What’s really ironic, however, is that along with my gift of getting lost, I have long sensed a calling from God to be a Pastor- a spiritual shepherd of sorts. (God really does have a sense of humor!) How could these two gifting’s fit together? Actually, I have discovered, quite well. Too often in Christianity we equate wandering with negative categories like eternal damnation, deception, and going “astray”. We have often stigmatized those who wander from our group as weak and easily deceived. But what if we’ve been wrong? What if ones tendency to go wander off is truly a gift? What if the driving force beneath the curiosity that leads a person to wander off the beaten path is not immaturity, but the wild, untamable Spirit of God, drawing them into the foliage to be refined, to discover fresh insights, and pioneer a new way forward for a new group of people? That’s how I have come to understand my life and my calling. I have come to appreciate and not fear getting myself lost. In my disorientation, I am forced to attune myself to the gentle breeze of God’s Spirit and allow myself to be moved into new, unexplored territories. Sure, it’s scary sometimes. Uncomfortable most of the time. But it’s always rewarding.
Many who watch my spiritual journey from a distance have consigned me to the category of “lost”, as if that were a bad thing. But it’s only when we allow ourselves to get lost that we can have the opportunity to find and be found. Many people in our churches take great pride in the fact that they’ve been “found” by God and firmly plant their feet into the ground, refusing to move. We often look at those people, the unmovable pillars of our community, as valiant and honorable. We admire their lack of questions and uncertainty a wise and desirable. Many of us desperately seek to be people who “stand firm”, which really just means pretend like we know it all because if were honest, we know that no one who thinks they’ve got life figured out actually has anything figured out. Many people spend their lives gripping on to the certainty and satisfaction of being among the “found” ones and miss out on the vast world of possibilities that there is to explore.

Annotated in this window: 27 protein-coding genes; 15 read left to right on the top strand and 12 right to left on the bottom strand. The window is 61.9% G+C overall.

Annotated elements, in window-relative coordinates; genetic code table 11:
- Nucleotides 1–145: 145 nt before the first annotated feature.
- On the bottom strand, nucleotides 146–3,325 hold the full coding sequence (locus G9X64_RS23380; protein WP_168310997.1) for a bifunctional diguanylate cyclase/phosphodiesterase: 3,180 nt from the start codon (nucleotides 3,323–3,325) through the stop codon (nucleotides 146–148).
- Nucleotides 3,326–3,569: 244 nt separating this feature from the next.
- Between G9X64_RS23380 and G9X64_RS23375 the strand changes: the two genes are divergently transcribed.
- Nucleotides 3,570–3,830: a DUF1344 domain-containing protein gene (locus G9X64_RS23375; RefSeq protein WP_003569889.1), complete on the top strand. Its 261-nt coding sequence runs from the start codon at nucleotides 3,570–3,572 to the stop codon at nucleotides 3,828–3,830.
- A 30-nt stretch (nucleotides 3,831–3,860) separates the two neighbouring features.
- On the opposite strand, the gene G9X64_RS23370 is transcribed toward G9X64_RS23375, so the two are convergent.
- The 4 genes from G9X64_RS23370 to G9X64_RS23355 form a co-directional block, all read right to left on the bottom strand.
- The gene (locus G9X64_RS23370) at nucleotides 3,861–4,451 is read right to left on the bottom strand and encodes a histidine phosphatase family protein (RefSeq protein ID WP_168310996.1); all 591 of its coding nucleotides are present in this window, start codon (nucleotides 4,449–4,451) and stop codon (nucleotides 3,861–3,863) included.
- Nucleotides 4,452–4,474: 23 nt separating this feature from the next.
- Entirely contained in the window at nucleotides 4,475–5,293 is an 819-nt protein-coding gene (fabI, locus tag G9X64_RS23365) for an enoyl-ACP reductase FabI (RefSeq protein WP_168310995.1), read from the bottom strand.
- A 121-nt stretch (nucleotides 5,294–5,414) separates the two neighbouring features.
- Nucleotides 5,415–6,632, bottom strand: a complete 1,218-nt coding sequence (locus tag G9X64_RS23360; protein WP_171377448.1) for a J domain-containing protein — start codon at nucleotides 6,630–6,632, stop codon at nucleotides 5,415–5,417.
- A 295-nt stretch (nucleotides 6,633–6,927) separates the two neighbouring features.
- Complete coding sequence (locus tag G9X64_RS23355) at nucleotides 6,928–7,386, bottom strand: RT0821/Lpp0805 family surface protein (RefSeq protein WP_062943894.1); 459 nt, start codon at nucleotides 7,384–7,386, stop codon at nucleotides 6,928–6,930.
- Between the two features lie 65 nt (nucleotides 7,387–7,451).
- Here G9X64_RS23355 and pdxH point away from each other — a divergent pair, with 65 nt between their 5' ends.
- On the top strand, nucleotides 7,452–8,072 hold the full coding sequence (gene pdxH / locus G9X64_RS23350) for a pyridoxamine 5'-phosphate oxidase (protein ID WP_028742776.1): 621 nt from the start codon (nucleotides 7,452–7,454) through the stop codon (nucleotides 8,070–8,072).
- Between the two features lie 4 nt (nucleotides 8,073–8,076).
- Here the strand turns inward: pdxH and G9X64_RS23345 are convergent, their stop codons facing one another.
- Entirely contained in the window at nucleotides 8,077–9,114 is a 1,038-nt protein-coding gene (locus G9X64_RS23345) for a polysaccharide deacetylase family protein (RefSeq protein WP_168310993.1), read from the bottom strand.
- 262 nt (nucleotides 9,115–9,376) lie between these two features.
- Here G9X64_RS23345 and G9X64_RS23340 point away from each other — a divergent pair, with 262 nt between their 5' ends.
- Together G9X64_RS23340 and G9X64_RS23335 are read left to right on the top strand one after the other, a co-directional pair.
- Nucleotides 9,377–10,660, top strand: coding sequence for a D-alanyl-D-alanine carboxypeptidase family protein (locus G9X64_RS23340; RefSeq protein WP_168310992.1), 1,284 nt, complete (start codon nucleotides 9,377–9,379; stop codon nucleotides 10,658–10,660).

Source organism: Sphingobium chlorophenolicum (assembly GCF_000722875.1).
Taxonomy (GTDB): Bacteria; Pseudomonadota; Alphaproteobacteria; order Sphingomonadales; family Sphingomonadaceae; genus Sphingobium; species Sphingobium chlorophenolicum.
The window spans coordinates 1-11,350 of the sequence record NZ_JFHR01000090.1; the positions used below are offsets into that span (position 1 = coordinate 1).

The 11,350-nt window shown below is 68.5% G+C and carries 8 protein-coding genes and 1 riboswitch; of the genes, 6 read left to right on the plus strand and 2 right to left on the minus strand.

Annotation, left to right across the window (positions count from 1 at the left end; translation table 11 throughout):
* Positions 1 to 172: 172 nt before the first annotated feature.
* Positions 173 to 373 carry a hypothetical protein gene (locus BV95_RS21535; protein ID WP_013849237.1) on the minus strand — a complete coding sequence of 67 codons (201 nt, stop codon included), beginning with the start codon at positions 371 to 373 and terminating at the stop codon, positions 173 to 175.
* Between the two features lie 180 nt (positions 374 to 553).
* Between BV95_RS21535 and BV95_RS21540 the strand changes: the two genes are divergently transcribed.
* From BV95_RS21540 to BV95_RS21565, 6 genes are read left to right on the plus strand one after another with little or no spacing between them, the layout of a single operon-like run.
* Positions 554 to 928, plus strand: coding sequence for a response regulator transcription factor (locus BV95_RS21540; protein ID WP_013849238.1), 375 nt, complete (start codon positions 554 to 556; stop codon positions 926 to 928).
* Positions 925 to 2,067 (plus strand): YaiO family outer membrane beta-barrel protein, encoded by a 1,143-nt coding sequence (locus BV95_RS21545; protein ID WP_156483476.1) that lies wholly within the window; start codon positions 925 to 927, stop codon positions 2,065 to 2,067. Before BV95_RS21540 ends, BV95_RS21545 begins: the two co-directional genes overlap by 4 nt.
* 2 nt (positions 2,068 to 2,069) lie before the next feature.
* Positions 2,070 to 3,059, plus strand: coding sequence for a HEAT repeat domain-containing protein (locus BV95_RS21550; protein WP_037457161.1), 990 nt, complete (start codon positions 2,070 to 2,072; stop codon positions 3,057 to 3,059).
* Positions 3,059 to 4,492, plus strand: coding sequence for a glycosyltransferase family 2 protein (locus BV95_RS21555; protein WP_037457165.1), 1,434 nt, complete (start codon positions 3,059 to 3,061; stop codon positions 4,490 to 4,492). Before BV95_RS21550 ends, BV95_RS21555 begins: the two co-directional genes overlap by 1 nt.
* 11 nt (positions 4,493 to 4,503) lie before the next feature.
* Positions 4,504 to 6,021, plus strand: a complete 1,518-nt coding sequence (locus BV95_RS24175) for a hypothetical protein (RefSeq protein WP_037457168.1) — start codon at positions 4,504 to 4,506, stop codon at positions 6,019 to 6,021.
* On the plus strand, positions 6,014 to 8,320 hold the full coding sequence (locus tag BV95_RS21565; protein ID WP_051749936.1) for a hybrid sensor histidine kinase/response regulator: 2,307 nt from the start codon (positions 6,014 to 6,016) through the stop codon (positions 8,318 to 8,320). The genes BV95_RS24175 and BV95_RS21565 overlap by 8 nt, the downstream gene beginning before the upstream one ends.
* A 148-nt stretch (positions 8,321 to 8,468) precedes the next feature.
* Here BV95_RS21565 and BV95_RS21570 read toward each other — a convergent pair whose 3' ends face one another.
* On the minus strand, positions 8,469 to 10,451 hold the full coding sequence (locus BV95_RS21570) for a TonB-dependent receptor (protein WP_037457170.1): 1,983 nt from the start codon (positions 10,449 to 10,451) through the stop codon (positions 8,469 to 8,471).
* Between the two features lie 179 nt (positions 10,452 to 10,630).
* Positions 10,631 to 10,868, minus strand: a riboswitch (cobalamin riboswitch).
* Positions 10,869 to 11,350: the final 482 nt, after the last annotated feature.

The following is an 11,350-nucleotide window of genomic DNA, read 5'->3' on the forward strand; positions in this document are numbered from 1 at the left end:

Being confident in one’s faith is not a bad thing. That’s not at all what I am suggesting. But what I am saying is that those who are confident are often those who don’t have any fun. They’re the ones who stay in the backyard, just like mom told them, instead of going to explore for lizards the next street over. If they’re not willing to explore beyond the realm of their safety, certainty, and comfort, they will never know if there really are any lizards or not. In our increasingly interconnected world (thanks to social media), more and more people are discovering the thrill of exploring the wide array of ideas, beliefs, practices, doctrines, and spiritualties that there are to explore within our world. Many people are leaving the safe confines of the faith of their upbringing and are roaming the streets, looking for and often discovering, new and innovative ways of expressing their devotion to God. This isn’t a symptom of unfaithfulness, rather, I believe it is a fresh movement of God’s Spirit. As a new generation of Christians are taking to the streets of the world, looking for signs of God’s movement in the most unlikely and unexpected places, we are discovering that the God that we worship is much bigger than we once expected. That Jesus is actually “alive and active” as the Apostle Paul says in the book of Ephesians 4:12, in places we never thought he would show up.
But in order to discover his work in these unexpected places, God requires us to wander beyond our comfort zones in to uncharted territories…
[Kind of an abrupt ending, I know. But I'd love to hear your thoughts on this small chunk of writing!]